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A few months ago, we became aware of a new restaurant in our area that delivers. We became excited when we saw they had fried chicken. We decided to try it. I ordered the fried chicken dinner, which came with salad and French fries. After having waited patiently for over an hour for the food to arrive, I learned an important lesson. If it does not taste good, do not eat it. Those who know me understand I am one to look for something positive in every situation. In particular case it was a challenge to do; the delivery was amazingly slow, the soda we ordered for Zoe came with a puncture hole in the bottle and was spraying soda at us. They made no effort to even go back around the corner (1/4 of a mile away) to bring us a new one. Then we opened the food. What can I say, the salad was made with lettuce that was limp and brown, the tomatoes smelled bad, and the onions still had peel on them. It neither looked nor smelled good enough to want to eat it, so it went in the trash. The fries were still partially frozen and unseasoned. The chicken, well, the first bite told me that I did not even need to swallow it. Not only was it overcooked and under seasoned, but also it tasted as if the chicken might not have even been healthy to eat, it tasted that bad. It did not taste good, so I did not eat it.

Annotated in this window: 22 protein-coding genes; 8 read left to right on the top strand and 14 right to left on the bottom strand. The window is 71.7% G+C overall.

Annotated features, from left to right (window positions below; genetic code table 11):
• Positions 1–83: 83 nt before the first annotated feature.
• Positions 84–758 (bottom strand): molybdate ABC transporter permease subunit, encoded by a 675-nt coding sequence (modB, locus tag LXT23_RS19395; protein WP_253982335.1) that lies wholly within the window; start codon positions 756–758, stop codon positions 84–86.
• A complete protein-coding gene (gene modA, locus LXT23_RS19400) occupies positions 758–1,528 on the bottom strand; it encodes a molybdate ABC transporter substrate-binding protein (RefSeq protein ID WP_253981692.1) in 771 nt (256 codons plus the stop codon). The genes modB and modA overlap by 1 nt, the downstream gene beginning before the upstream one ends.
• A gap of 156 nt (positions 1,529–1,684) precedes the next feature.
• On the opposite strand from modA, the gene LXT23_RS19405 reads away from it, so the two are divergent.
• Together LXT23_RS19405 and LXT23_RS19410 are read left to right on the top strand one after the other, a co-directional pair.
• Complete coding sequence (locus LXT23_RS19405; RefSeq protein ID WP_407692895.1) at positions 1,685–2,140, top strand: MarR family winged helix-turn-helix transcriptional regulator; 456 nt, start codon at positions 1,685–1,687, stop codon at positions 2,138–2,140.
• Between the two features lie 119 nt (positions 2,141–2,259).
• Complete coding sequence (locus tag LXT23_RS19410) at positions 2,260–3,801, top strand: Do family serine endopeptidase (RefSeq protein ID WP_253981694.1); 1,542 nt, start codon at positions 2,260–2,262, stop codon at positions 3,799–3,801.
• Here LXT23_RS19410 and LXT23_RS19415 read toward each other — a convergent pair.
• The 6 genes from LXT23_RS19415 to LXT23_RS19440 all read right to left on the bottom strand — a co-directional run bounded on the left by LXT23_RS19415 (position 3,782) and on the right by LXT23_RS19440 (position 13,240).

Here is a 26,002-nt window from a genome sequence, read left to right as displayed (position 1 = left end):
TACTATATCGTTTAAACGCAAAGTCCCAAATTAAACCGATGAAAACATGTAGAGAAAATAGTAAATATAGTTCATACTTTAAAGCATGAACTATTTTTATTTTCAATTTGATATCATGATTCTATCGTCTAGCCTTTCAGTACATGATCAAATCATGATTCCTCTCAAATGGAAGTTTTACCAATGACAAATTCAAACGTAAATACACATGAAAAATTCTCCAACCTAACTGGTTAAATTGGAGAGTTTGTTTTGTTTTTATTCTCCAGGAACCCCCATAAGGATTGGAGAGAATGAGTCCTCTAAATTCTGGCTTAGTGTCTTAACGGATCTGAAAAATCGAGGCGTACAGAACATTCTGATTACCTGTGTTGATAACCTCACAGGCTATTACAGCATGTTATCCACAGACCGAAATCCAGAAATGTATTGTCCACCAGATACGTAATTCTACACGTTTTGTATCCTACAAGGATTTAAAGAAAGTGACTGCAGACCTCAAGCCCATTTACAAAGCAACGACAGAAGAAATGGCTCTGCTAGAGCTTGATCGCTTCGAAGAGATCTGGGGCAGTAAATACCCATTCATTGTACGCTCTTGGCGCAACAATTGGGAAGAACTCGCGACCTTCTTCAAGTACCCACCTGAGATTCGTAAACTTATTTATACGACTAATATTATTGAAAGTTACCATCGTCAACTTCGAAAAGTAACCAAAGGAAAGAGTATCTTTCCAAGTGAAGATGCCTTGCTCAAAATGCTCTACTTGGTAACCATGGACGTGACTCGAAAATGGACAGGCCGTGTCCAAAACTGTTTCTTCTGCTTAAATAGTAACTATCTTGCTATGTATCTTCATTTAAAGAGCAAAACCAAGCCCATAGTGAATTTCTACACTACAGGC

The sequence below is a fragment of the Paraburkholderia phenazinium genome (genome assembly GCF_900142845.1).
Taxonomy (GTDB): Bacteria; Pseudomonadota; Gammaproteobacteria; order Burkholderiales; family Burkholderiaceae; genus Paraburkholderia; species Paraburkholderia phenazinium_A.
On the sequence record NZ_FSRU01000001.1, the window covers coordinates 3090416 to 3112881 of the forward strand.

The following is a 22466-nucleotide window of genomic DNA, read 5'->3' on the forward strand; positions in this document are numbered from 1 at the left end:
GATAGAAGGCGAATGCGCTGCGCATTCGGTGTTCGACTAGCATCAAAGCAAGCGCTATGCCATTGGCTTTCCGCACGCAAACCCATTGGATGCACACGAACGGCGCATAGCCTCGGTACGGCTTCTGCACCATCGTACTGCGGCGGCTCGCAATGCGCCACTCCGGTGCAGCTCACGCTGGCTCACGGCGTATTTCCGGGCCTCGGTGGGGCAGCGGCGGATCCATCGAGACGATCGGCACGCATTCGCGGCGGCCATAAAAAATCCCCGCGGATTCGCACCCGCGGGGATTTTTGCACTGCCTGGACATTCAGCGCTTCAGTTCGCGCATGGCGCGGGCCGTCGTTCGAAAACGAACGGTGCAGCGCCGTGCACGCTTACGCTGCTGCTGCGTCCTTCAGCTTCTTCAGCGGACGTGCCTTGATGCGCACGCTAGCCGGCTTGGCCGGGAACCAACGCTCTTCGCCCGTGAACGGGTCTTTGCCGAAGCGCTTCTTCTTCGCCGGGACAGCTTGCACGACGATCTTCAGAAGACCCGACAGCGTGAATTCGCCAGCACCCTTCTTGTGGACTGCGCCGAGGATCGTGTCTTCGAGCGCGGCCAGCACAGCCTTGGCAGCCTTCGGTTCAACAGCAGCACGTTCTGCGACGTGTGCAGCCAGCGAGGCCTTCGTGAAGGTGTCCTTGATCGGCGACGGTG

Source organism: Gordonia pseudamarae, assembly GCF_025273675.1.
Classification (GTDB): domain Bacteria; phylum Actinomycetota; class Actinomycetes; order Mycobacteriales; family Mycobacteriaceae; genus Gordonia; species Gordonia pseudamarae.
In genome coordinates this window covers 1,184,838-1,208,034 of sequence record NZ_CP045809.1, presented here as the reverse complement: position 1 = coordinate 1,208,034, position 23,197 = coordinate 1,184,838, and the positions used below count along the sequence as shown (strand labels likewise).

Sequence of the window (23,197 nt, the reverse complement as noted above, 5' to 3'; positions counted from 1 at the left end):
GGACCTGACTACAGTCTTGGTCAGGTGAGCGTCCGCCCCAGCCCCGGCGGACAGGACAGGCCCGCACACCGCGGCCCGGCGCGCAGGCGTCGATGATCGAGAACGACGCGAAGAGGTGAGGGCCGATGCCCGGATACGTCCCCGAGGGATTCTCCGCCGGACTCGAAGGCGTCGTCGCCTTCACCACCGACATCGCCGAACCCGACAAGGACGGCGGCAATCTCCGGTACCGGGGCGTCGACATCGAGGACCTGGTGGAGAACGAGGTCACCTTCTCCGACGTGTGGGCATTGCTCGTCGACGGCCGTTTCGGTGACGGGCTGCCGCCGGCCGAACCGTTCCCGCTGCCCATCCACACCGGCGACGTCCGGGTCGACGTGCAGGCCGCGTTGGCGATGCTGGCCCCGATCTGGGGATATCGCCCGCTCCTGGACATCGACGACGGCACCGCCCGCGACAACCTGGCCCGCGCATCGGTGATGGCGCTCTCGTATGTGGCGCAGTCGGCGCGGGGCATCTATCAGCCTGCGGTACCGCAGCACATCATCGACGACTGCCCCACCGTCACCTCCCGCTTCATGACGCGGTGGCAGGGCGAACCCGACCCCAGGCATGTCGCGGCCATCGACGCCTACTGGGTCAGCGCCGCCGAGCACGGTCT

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Recently, I shared with someone that every step I take is in faith. They did not fully understand what I meant. Sometimes we hear people talk about walking in faith. For me, it is not just a spiritual faith walk, but also a physical faith walk. On October 15 2007, as I was opening my office door at the church I was pastoring at, I felt a pain shoot down my right leg, followed almost immediately by numbness and a sense of shock. I also found myself going why now God as within minutes, a special guest and his entourage arrived and I was bracing myself to figure out what was going on, how I was going to lead worship, and how I was going to manage to look like a calm, cool, collected leader in the midst of this storm that was suddenly and unexpectedly raging in my life. The words which kept floating through my spirit were peace, be still. Peace, be still. Through the grace of God and the support of my wife and good friends, my car and I got home safely.